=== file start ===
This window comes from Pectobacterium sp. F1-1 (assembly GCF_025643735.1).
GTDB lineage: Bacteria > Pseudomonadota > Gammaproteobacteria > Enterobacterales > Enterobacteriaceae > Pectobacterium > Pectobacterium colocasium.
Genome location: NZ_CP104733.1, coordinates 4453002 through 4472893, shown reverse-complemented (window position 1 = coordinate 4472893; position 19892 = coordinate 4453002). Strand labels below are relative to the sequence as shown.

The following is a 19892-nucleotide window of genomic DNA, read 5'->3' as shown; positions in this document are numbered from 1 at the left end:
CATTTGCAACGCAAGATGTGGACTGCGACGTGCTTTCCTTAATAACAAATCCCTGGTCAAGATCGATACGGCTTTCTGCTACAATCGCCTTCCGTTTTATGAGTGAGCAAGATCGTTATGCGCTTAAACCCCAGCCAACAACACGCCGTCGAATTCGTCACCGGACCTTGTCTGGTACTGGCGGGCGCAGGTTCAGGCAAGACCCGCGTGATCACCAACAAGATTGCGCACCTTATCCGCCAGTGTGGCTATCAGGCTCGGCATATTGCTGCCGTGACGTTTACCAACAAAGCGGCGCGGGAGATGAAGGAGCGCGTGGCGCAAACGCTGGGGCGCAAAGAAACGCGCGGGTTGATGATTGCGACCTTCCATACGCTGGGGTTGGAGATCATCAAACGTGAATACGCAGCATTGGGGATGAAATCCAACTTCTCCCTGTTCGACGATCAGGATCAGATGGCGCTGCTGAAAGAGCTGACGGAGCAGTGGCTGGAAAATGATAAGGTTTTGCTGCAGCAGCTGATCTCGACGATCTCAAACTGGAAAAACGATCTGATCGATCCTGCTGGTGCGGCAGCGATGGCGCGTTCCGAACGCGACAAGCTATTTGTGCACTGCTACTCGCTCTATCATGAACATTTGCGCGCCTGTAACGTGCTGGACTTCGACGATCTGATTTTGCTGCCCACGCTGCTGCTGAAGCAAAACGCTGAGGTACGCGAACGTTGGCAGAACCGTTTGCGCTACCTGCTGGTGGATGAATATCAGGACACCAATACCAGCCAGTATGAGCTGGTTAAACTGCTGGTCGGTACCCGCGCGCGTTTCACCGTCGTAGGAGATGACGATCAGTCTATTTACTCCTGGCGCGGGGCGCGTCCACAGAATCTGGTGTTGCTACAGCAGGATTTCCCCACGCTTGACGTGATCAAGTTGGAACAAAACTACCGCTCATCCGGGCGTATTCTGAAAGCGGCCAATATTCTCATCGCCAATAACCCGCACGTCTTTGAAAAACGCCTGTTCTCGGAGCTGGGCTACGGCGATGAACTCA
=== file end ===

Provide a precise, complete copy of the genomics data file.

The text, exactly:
This window comes from Pectobacterium sp. F1-1 (assembly GCF_025643735.1).
GTDB lineage: Bacteria > Pseudomonadota > Gammaproteobacteria > Enterobacterales > Enterobacteriaceae > Pectobacterium > Pectobacterium colocasium.
Genome location: NZ_CP104733.1, coordinates 4453002 through 4472893, shown reverse-complemented (window position 1 = coordinate 4472893; position 19892 = coordinate 4453002). Strand labels below are relative to the sequence as shown.

The following is a 19892-nucleotide window of genomic DNA, read 5'->3' as shown; positions in this document are numbered from 1 at the left end:
CATTTGCAACGCAAGATGTGGACTGCGACGTGCTTTCCTTAATAACAAATCCCTGGTCAAGATCGATACGGCTTTCTGCTACAATCGCCTTCCGTTTTATGAGTGAGCAAGATCGTTATGCGCTTAAACCCCAGCCAACAACACGCCGTCGAATTCGTCACCGGACCTTGTCTGGTACTGGCGGGCGCAGGTTCAGGCAAGACCCGCGTGATCACCAACAAGATTGCGCACCTTATCCGCCAGTGTGGCTATCAGGCTCGGCATATTGCTGCCGTGACGTTTACCAACAAAGCGGCGCGGGAGATGAAGGAGCGCGTGGCGCAAACGCTGGGGCGCAAAGAAACGCGCGGGTTGATGATTGCGACCTTCCATACGCTGGGGTTGGAGATCATCAAACGTGAATACGCAGCATTGGGGATGAAATCCAACTTCTCCCTGTTCGACGATCAGGATCAGATGGCGCTGCTGAAAGAGCTGACGGAGCAGTGGCTGGAAAATGATAAGGTTTTGCTGCAGCAGCTGATCTCGACGATCTCAAACTGGAAAAACGATCTGATCGATCCTGCTGGTGCGGCAGCGATGGCGCGTTCCGAACGCGACAAGCTATTTGTGCACTGCTACTCGCTCTATCATGAACATTTGCGCGCCTGTAACGTGCTGGACTTCGACGATCTGATTTTGCTGCCCACGCTGCTGCTGAAGCAAAACGCTGAGGTACGCGAACGTTGGCAGAACCGTTTGCGCTACCTGCTGGTGGATGAATATCAGGACACCAATACCAGCCAGTATGAGCTGGTTAAACTGCTGGTCGGTACCCGCGCGCGTTTCACCGTCGTAGGAGATGACGATCAGTCTATTTACTCCTGGCGCGGGGCGCGTCCACAGAATCTGGTGTTGCTACAGCAGGATTTCCCCACGCTTGACGTGATCAAGTTGGAACAAAACTACCGCTCATCCGGGCGTATTCTGAAAGCGGCCAATATTCTCATCGCCAATAACCCGCACGTCTTTGAAAAACGCCTGTTCTCGGAGCTGGGCTACGGCGATGAACTCA